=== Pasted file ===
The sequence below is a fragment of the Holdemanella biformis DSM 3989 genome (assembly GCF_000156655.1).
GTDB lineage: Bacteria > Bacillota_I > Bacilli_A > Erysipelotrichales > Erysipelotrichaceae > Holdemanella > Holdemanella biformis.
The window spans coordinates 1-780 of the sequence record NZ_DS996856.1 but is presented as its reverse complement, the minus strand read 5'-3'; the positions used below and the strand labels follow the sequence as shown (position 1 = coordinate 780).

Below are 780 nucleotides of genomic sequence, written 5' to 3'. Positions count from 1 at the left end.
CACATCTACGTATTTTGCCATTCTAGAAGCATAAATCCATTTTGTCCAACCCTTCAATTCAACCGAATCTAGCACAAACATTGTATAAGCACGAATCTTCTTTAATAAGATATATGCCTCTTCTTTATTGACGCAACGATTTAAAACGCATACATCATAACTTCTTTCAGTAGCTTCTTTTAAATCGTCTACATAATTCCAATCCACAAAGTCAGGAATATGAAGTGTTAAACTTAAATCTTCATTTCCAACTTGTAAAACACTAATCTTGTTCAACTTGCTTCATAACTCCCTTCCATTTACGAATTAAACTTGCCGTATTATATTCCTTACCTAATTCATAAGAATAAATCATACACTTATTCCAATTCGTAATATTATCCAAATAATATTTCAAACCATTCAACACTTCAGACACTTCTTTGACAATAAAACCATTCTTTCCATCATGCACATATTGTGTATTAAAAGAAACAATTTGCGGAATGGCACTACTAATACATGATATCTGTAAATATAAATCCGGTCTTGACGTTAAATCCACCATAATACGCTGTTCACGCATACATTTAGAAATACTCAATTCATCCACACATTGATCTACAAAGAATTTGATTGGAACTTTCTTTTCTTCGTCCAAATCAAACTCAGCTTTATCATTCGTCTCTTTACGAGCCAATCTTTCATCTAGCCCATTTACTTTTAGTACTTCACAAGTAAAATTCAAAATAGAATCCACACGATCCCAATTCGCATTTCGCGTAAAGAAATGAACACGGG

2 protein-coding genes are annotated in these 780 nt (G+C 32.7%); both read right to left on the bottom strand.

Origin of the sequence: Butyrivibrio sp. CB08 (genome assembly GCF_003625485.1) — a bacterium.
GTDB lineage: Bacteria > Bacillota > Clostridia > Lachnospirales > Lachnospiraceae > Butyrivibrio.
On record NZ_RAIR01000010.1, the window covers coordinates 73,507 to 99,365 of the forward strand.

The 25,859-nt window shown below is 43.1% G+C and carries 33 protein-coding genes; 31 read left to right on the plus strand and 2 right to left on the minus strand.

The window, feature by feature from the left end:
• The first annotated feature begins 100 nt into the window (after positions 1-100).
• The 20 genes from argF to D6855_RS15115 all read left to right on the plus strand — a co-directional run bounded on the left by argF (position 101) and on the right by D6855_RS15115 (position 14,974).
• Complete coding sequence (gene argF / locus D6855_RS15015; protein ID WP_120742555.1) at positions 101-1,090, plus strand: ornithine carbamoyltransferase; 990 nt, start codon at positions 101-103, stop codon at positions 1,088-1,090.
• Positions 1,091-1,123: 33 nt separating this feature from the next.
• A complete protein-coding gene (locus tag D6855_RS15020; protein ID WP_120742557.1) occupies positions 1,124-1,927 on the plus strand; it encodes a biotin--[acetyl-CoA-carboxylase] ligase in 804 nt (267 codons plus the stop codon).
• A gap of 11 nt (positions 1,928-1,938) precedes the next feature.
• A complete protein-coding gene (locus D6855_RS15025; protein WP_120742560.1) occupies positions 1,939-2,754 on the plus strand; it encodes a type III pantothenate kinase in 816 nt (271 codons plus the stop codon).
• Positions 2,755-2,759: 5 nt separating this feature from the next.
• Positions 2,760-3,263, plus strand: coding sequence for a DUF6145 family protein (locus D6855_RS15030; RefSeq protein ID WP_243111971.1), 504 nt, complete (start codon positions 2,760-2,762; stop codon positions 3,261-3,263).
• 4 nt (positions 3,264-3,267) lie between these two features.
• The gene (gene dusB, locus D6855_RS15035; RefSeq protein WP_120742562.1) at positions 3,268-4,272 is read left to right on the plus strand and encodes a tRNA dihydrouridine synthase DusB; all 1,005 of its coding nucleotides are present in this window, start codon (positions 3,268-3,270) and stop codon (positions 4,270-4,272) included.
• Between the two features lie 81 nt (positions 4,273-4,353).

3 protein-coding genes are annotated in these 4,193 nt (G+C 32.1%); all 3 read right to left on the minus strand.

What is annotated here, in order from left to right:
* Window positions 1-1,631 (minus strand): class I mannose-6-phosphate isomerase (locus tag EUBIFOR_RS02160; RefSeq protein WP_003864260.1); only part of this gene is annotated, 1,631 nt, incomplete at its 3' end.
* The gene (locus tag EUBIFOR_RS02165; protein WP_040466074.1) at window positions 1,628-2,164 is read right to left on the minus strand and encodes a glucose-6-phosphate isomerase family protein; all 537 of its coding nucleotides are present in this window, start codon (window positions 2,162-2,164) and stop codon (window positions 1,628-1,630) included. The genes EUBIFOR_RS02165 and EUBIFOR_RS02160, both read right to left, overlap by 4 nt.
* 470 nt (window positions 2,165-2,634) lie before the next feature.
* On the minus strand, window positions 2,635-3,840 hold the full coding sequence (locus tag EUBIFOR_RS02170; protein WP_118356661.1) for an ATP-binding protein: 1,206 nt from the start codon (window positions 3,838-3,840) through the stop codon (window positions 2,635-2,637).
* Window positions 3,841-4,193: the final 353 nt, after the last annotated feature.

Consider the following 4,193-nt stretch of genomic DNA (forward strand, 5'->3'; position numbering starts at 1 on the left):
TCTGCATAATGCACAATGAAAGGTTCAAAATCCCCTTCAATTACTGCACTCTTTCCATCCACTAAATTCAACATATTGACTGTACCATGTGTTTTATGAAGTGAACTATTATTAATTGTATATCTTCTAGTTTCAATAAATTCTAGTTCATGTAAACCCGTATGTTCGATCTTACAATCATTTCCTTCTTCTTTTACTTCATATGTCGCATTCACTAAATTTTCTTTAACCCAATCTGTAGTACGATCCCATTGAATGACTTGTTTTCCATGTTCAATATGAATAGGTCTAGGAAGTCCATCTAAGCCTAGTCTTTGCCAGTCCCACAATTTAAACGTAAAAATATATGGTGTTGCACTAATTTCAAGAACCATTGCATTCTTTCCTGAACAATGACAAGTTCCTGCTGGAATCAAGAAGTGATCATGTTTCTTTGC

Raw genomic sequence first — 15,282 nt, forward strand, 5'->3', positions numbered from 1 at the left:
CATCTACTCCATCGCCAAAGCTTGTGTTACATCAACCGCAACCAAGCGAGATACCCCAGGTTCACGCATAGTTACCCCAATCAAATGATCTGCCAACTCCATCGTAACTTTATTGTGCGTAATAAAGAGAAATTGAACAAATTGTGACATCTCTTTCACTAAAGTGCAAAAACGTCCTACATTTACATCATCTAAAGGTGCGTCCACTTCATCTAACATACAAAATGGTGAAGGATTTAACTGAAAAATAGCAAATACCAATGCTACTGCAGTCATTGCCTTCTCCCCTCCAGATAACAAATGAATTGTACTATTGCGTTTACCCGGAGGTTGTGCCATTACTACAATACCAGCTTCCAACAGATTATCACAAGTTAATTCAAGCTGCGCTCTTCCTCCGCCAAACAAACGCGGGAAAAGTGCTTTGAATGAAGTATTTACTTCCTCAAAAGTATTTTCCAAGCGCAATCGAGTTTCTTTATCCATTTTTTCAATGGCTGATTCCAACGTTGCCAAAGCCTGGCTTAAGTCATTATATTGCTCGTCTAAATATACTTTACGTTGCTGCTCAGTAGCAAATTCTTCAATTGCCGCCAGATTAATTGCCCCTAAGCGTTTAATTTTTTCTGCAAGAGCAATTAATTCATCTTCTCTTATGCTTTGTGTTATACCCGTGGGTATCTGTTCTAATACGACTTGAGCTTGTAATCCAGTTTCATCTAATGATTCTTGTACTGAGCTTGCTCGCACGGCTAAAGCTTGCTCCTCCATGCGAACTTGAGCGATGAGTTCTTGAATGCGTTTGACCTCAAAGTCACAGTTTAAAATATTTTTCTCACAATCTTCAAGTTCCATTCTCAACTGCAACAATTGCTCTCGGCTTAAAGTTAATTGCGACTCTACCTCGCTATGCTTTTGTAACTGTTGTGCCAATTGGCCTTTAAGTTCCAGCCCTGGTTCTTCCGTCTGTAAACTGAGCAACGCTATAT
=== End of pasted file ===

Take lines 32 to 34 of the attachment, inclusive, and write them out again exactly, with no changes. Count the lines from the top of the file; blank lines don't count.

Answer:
TCTGCATAATGCACAATGAAAGGTTCAAAATCCCCTTCAATTACTGCACTCTTTCCATCCACTAAATTCAACATATTGACTGTACCATGTGTTTTATGAAGTGAACTATTATTAATTGTATATCTTCTAGTTTCAATAAATTCTAGTTCATGTAAACCCGTATGTTCGATCTTACAATCATTTCCTTCTTCTTTTACTTCATATGTCGCATTCACTAAATTTTCTTTAACCCAATCTGTAGTACGATCCCATTGAATGACTTGTTTTCCATGTTCAATATGAATAGGTCTAGGAAGTCCATCTAAGCCTAGTCTTTGCCAGTCCCACAATTTAAACGTAAAAATATATGGTGTTGCACTAATTTCAAGAACCATTGCATTCTTTCCTGAACAATGACAAGTTCCTGCTGGAATCAAGAAGTGATCATGTTTCTTTGC

Raw genomic sequence first — 15,282 nt, forward strand, 5'->3', positions numbered from 1 at the left:
CATCTACTCCATCGCCAAAGCTTGTGTTACATCAACCGCAACCAAGCGAGATACCCCAGGTTCACGCATAGTTACCCCAATCAAATGATCTGCCAACTCCATCGTAACTTTATTGTGCGTAATAAAGAGAAATTGAACAAATTGTGACATCTCTTTCACTAAAGTGCAAAAACGTCCTACATTTACATCATCTAAAGGTGCGTCCACTTCATCTAACATACAAAATGGTGAAGGATTTAACTGAAAAATAGCAAATACCAATGCTACTGCAGTCATTGCCTTCTCCCCTCCAGATAACAAATGAATTGTACTATTGCGTTTACCCGGAGGTTGTGCCATTACTACAATACCAGCTTCCAACAGATTATCACAAGTTAATTCAAGCTGCGCTCTTCCTCCGCCAAACAAACGCGGGAAAAGTGCTTTGAATGAAGTATTTACTTCCTCAAAAGTATTTTCCAAGCGCAATCGAGTTTCTTTATCCATTTTTTCAATGGCTGATTCCAACGTTGCCAAAGCCTGGCTTAAGTCATTATATTGCTCGTCTAAATATACTTTACGTTGCTGCTCAGTAGCAAATTCTTCAATTGCCGCCAGATTAATTGCCCCTAAGCGTTTAATTTTTTCTGCAAGAGCAATTAATTCATCTTCTCTTATGCTTTGTGTTATACCCGTGGGTATCTGTTCTAATACGACTTGAGCTTGTAATCCAGTTTCATCTAATGATTCTTGTACTGAGCTTGCTCGCACGGCTAAAGCTTGCTCCTCCATGCGAACTTGAGCGATGAGTTCTTGAATGCGTTTGACCTCAAAGTCACAGTTTAAAATATTTTTCTCACAATCTTCAAGTTCCATTCTCAACTGCAACAATTGCTCTCGGCTTAAAGTTAATTGCGACTCTACCTCGCTATGCTTTTGTAACTGTTGTGCCAATTGGCCTTTAAGTTCCAGCCCTGGTTCTTCCGTCTGTAAACTGAGCAACGCTATAT